Celia Frank joined ABET as the Managing Artistic Director in 2007. Frank has built a career of working in community theatres and with both regional and touring professional companies. Prior to moving to Atlantic Beach, Frank lived in Atlanta, where she worked for the Atlanta Journal-Constitution, the major daily newspaper for the Atlanta metropolitan area, in the features department. Upon moving to Atlantic Beach, Frank immersed herself in Greater Jacksonville's arts and cultural sector as a Director, which she continued to do for several years before joining ABET as the sole member of their staff.
There is an age-old adage used to warn the young about the dangers of being overly inquisitive or experimental. The earliest known printed reference to the saying appeared in 1873, in James Allan Mair's A Handbook of Proverbs: English, Scottish, Irish, American, Shakespearean, and Scriptural; and Family Mottoes. It was listed as an Irish proverb and believed to have developed from words written by British playwright Ben Jonson in 1598. That saying is, "curiosity killed the cat."
Keith Marks doesn't believe that curiosity is a dirty word. In fact, he believes that it is a character trait that should be both celebrated and nurtured. This is what led him to co-found Avant Arts, a 501(c)(3) nonprofit that explores the arts outside of genre and expectation in an attempt to create a more adventurous community of art appreciators. Fostering curiosity and rewarding it when found is woven into the culture of Avant Arts and serves as a guiding principle for Marks and his co-founding partners.
Marks and audio engineer Moe Ricks recently launched Avant Radio, with the tagline "Curious Music for Curious Minds." The weekly radio program is featured on the airwaves of WJCT 89.9 FM and airs on Thursday nights at 11:00 PM. Shows are themed, curated, sequenced, and then contextualized with the aim of educating and exposing people to new music, cultures, and ways of thinking as it relates to musical tastes. Recaps of the program and selected playlists can be found on Avant's blog.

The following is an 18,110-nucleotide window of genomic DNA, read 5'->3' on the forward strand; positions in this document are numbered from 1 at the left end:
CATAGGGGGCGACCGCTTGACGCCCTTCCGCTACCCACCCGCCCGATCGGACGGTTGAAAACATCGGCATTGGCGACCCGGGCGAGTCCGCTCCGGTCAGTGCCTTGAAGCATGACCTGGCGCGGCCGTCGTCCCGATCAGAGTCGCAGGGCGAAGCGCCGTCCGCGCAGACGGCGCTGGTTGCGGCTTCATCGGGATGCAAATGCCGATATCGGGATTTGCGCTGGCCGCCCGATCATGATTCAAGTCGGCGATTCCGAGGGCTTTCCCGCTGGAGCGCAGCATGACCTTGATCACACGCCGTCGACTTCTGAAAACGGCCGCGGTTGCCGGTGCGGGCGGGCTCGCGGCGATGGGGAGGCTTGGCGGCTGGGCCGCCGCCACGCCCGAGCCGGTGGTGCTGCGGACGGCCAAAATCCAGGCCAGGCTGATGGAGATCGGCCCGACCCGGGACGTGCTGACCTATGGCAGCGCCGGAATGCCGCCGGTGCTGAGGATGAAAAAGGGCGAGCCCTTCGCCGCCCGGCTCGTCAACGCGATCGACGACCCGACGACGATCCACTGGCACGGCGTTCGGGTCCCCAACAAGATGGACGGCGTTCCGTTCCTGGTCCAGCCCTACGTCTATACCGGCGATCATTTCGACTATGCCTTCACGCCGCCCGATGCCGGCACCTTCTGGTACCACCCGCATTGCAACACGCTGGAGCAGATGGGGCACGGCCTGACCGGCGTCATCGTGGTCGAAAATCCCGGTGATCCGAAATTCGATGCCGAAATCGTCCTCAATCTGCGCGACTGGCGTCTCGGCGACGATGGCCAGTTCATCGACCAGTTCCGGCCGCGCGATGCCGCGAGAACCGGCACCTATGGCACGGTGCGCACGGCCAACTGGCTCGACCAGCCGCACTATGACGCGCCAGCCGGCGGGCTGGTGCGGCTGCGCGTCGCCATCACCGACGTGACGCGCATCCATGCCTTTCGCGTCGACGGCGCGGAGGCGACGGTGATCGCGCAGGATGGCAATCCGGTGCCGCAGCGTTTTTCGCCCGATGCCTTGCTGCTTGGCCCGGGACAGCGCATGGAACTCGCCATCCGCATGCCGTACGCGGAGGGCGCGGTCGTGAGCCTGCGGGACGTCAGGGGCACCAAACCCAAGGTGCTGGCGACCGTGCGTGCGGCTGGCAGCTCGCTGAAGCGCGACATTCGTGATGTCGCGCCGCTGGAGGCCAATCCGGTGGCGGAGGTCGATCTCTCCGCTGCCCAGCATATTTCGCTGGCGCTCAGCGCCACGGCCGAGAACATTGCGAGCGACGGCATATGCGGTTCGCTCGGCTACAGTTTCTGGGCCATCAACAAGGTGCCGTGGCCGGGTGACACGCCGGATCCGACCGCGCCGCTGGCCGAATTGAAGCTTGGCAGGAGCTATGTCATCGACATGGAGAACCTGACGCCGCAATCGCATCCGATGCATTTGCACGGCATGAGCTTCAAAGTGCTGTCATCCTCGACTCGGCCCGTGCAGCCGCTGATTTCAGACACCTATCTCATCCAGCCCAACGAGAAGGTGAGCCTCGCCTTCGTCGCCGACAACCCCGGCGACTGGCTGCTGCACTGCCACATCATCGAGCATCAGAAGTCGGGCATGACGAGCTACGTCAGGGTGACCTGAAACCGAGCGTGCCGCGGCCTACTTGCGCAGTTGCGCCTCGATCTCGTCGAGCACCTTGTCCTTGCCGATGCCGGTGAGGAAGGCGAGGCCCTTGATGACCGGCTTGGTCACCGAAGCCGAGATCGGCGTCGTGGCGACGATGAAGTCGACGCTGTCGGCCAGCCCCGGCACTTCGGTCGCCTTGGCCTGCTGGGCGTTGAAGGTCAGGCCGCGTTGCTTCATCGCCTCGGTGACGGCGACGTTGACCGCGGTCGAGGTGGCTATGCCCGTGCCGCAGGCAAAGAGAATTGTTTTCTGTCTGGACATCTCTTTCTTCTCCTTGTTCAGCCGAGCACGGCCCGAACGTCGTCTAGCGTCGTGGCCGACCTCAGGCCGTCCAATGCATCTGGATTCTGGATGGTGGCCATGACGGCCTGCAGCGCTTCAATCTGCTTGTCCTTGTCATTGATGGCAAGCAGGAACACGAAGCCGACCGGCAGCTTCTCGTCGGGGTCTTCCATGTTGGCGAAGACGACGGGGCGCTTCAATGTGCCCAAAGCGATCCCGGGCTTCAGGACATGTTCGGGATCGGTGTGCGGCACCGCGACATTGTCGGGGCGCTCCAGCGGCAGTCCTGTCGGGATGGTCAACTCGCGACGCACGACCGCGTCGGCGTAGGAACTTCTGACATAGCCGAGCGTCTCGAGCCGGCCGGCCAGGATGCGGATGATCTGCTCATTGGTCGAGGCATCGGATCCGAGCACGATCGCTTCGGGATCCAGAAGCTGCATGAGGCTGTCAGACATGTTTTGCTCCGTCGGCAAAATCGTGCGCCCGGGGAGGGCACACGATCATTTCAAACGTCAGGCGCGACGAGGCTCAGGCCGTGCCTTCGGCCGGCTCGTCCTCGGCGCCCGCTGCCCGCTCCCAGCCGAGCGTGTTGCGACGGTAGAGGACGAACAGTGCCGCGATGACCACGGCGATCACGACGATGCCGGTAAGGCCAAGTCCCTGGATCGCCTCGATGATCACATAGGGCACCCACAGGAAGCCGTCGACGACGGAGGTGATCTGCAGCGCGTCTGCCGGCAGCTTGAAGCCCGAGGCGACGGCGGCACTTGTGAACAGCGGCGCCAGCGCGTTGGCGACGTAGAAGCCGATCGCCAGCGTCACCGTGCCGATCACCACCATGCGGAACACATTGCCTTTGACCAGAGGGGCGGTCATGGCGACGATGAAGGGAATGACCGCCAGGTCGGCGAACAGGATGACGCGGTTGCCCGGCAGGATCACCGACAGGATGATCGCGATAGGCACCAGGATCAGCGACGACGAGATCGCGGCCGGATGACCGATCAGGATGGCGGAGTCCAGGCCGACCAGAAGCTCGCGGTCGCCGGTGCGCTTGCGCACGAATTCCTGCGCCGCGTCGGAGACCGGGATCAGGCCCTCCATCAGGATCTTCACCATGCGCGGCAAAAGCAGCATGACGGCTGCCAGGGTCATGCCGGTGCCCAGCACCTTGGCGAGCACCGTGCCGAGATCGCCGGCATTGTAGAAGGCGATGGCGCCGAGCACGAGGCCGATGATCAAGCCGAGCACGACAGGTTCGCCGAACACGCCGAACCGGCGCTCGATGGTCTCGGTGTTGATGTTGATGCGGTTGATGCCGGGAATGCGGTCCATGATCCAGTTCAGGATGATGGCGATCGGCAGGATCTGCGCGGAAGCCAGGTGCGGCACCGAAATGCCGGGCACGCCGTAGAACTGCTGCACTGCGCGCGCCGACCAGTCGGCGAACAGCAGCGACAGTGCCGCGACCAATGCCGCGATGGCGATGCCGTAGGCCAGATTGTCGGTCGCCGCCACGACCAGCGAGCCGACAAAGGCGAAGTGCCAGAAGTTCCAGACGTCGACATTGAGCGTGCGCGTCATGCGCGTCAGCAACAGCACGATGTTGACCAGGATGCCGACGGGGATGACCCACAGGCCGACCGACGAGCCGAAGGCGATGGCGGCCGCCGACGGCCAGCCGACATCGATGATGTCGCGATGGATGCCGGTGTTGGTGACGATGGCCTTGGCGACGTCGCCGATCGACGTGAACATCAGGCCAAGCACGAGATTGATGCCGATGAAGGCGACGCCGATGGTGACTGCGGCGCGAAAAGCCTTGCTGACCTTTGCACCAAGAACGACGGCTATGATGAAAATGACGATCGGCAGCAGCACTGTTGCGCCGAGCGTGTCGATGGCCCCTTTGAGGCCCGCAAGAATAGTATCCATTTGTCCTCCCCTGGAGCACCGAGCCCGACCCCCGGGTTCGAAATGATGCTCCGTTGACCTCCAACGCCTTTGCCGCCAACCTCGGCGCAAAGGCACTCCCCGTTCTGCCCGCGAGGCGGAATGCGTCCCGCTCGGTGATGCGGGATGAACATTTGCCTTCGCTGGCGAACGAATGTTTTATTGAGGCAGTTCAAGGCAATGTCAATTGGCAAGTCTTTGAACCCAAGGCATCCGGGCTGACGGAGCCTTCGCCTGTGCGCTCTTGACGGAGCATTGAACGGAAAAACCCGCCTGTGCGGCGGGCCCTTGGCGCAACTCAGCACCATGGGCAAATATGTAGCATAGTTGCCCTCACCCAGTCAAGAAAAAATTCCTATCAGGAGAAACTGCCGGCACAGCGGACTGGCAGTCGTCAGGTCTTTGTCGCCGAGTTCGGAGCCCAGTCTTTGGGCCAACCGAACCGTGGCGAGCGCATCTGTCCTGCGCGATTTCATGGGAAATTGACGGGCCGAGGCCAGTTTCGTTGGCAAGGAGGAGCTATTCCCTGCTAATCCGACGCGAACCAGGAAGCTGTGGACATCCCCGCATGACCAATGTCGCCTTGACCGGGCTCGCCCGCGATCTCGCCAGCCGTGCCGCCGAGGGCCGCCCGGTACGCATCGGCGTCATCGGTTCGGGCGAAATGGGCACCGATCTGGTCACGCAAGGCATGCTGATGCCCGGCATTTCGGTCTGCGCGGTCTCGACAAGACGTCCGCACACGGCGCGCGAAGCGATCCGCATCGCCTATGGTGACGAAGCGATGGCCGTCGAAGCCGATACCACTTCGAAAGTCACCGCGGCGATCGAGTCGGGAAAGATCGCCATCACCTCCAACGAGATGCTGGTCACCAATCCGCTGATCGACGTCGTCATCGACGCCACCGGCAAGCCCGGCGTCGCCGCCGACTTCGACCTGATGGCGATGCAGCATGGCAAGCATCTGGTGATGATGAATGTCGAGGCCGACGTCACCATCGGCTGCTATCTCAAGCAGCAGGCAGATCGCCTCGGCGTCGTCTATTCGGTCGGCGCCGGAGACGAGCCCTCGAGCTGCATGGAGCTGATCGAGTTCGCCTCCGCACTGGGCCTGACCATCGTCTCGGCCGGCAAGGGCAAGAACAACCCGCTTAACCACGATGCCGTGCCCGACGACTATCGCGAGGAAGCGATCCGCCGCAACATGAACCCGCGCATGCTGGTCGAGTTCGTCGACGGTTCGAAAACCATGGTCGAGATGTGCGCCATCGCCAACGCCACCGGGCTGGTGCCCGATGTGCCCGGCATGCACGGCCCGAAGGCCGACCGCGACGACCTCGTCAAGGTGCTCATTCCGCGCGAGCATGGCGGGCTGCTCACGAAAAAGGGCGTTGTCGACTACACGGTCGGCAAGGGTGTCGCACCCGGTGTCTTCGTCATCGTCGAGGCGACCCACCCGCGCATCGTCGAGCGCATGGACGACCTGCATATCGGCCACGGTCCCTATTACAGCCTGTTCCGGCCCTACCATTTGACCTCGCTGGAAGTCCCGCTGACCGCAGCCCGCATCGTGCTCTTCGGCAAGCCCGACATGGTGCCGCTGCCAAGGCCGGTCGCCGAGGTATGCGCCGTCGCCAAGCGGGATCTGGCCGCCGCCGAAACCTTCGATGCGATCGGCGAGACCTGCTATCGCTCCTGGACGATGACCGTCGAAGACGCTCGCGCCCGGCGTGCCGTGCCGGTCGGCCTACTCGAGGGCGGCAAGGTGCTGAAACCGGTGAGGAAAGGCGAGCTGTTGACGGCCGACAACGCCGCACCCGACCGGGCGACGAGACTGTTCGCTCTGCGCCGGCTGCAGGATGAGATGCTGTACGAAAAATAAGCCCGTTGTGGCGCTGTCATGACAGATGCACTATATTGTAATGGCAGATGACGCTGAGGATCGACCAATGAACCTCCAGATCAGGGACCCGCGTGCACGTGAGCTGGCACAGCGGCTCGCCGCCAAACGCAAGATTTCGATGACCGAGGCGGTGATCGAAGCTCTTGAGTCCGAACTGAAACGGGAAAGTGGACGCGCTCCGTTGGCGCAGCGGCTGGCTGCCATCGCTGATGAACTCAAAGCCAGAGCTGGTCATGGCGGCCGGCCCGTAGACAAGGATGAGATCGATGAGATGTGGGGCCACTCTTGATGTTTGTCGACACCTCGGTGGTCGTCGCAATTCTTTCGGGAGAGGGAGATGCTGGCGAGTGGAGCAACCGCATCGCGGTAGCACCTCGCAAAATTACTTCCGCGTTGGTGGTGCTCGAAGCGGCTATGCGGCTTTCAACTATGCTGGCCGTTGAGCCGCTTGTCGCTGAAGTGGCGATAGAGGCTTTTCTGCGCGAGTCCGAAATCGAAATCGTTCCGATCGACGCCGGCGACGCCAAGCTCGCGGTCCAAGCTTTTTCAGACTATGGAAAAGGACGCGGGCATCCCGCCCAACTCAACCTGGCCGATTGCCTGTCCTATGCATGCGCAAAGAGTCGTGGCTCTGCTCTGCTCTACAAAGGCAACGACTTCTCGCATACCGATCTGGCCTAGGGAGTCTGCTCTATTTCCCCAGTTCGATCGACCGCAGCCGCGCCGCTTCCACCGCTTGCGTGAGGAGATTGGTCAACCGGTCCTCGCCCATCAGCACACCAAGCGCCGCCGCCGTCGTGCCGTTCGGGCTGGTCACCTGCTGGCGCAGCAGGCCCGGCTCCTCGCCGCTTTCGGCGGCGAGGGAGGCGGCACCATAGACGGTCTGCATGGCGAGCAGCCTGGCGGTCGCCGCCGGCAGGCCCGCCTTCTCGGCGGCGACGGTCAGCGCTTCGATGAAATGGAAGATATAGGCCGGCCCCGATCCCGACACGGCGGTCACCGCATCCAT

Being Comfortable In Who We Are - 10 Questions with Your Friendly Neighborhood Nerd, Robert "the Bobbo" Griffin
Imagine, if you will, that you're a child again. You spend your time enamored with comic books and action heroes; fictitious characters who routinely exhibit gallant behavior in page and on screen to serve as the defenders of good in the timeless battled against evil. Your love of these characters is woven into the fabric of your every day life, from the t-shirts you wear, the book bag you carry to school, the games you play on the playground, and even the themes of your birthday parties.
Now, let us pose a question. What effect do you think it has on a child's self esteem when they idolize these characters yet do not see their race or gender represented within the roster of protagonists? In 2011, the academic journal Communication Research published a study conducted by Kristen Harrison and Nicole Martins, two Indian University professors, titled Racial and Gender Differences in the Relationship Between Children’s Television Use and Self Esteem: a Longitudinal Panel Study. Harrison and Martins surveyed about 400 black and white students in Illinois, all 7-to 12-years-old and from lower-middle to upper-middle socioeconomic communities, over a yearlong period. The research focused on how much the kids watched TV and how that impacted their self esteem. What they concluded is that television exposure led to a decrease in self-esteem for white and black girls and black boys, and an increase in self esteem among white boys.
What contributes to this increase or decrease in self esteem? It's simple, representation. Children are affected when their race or gender are not represented or represented negatively in popular culture, whether it's television series, movies, comic books, or literature. Historically, young white boys have had greater access to positive media representation. This type of exposure helps young white boys believe that anything is possible, and that they can attain, achieve, and even be heroes. If popular culture reinforces gender and racial stereotypes, then exposure to media can impact how children of color, girls, gender nonconforming youth, or children with disabilities evaluate themselves or see their place in the world.
Robert Griffin, a man who has given himself the title Your Friendly Neighborhood Nerd, is an ardent advocate for diversity and inclusion within the arts and media, with a specific focus on nerd and geek culture. Griffin, who is also known to many as the Bobbo, is passionate about seeing more people of color (POC) and females working as illustrators, writers, and editors of comic books and animated series, as well as owning and operating comic book and hobby shops. He uses outlets such as his blog and podcasts, Geek Street Radio and Bobbo's Block, to spread his message.